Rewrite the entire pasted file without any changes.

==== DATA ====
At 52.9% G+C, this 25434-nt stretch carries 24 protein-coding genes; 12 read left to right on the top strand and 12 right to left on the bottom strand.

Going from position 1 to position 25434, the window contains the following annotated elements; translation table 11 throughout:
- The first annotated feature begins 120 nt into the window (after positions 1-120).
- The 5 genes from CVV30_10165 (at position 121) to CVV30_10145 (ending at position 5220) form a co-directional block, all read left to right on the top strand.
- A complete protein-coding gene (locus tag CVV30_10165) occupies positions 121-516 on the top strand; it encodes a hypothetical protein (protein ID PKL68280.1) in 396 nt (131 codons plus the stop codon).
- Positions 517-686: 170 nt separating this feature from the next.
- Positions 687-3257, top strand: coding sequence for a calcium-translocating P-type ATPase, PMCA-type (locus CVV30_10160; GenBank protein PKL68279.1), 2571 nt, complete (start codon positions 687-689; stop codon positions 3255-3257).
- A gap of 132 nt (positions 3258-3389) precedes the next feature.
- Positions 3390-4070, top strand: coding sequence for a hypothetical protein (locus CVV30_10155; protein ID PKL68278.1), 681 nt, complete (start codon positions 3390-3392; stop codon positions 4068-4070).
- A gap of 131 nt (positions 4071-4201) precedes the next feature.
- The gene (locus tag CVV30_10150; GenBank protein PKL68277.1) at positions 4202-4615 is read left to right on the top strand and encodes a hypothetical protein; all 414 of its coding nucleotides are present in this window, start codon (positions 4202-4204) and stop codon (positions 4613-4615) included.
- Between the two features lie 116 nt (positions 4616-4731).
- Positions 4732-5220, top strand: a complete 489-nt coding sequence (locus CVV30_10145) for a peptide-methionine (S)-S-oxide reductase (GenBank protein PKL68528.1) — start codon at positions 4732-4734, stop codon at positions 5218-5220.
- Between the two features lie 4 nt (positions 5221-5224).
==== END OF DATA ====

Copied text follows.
At 52.9% G+C, this 25434-nt stretch carries 24 protein-coding genes; 12 read left to right on the top strand and 12 right to left on the bottom strand.

Going from position 1 to position 25434, the window contains the following annotated elements; translation table 11 throughout:
- The first annotated feature begins 120 nt into the window (after positions 1-120).
- The 5 genes from CVV30_10165 (at position 121) to CVV30_10145 (ending at position 5220) form a co-directional block, all read left to right on the top strand.
- A complete protein-coding gene (locus tag CVV30_10165) occupies positions 121-516 on the top strand; it encodes a hypothetical protein (protein ID PKL68280.1) in 396 nt (131 codons plus the stop codon).
- Positions 517-686: 170 nt separating this feature from the next.
- Positions 687-3257, top strand: coding sequence for a calcium-translocating P-type ATPase, PMCA-type (locus CVV30_10160; GenBank protein PKL68279.1), 2571 nt, complete (start codon positions 687-689; stop codon positions 3255-3257).
- A gap of 132 nt (positions 3258-3389) precedes the next feature.
- Positions 3390-4070, top strand: coding sequence for a hypothetical protein (locus CVV30_10155; protein ID PKL68278.1), 681 nt, complete (start codon positions 3390-3392; stop codon positions 4068-4070).
- A gap of 131 nt (positions 4071-4201) precedes the next feature.
- The gene (locus tag CVV30_10150; GenBank protein PKL68277.1) at positions 4202-4615 is read left to right on the top strand and encodes a hypothetical protein; all 414 of its coding nucleotides are present in this window, start codon (positions 4202-4204) and stop codon (positions 4613-4615) included.
- Between the two features lie 116 nt (positions 4616-4731).
- Positions 4732-5220, top strand: a complete 489-nt coding sequence (locus CVV30_10145) for a peptide-methionine (S)-S-oxide reductase (GenBank protein PKL68528.1) — start codon at positions 4732-4734, stop codon at positions 5218-5220.
- Between the two features lie 4 nt (positions 5221-5224).